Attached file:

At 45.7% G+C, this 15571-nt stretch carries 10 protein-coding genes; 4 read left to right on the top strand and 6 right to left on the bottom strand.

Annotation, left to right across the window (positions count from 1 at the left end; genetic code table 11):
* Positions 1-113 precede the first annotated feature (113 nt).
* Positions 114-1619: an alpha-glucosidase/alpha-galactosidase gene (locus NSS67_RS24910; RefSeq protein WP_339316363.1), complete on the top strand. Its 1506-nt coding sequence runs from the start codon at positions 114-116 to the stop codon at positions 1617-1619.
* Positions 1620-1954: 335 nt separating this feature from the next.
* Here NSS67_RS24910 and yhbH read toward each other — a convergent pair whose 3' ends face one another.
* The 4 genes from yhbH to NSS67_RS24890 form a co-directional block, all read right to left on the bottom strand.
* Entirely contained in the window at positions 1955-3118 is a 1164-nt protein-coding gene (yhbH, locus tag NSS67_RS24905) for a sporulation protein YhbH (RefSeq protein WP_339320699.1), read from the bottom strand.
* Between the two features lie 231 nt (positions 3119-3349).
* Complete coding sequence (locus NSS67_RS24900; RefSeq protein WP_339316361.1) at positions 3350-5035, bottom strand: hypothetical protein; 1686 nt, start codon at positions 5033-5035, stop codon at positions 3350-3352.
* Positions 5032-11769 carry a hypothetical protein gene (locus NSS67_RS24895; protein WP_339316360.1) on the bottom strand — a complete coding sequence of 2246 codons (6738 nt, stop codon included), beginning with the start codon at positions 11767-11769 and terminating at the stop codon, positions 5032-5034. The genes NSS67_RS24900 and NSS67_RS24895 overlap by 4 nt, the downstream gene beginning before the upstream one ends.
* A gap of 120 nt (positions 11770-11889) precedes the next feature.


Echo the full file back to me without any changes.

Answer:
At 45.7% G+C, this 15571-nt stretch carries 10 protein-coding genes; 4 read left to right on the top strand and 6 right to left on the bottom strand.

Annotation, left to right across the window (positions count from 1 at the left end; genetic code table 11):
* Positions 1-113 precede the first annotated feature (113 nt).
* Positions 114-1619: an alpha-glucosidase/alpha-galactosidase gene (locus NSS67_RS24910; RefSeq protein WP_339316363.1), complete on the top strand. Its 1506-nt coding sequence runs from the start codon at positions 114-116 to the stop codon at positions 1617-1619.
* Positions 1620-1954: 335 nt separating this feature from the next.
* Here NSS67_RS24910 and yhbH read toward each other — a convergent pair whose 3' ends face one another.
* The 4 genes from yhbH to NSS67_RS24890 form a co-directional block, all read right to left on the bottom strand.
* Entirely contained in the window at positions 1955-3118 is a 1164-nt protein-coding gene (yhbH, locus tag NSS67_RS24905) for a sporulation protein YhbH (RefSeq protein WP_339320699.1), read from the bottom strand.
* Between the two features lie 231 nt (positions 3119-3349).
* Complete coding sequence (locus NSS67_RS24900; RefSeq protein WP_339316361.1) at positions 3350-5035, bottom strand: hypothetical protein; 1686 nt, start codon at positions 5033-5035, stop codon at positions 3350-3352.
* Positions 5032-11769 carry a hypothetical protein gene (locus NSS67_RS24895; protein WP_339316360.1) on the bottom strand — a complete coding sequence of 2246 codons (6738 nt, stop codon included), beginning with the start codon at positions 11767-11769 and terminating at the stop codon, positions 5032-5034. The genes NSS67_RS24900 and NSS67_RS24895 overlap by 4 nt, the downstream gene beginning before the upstream one ends.
* A gap of 120 nt (positions 11770-11889) precedes the next feature.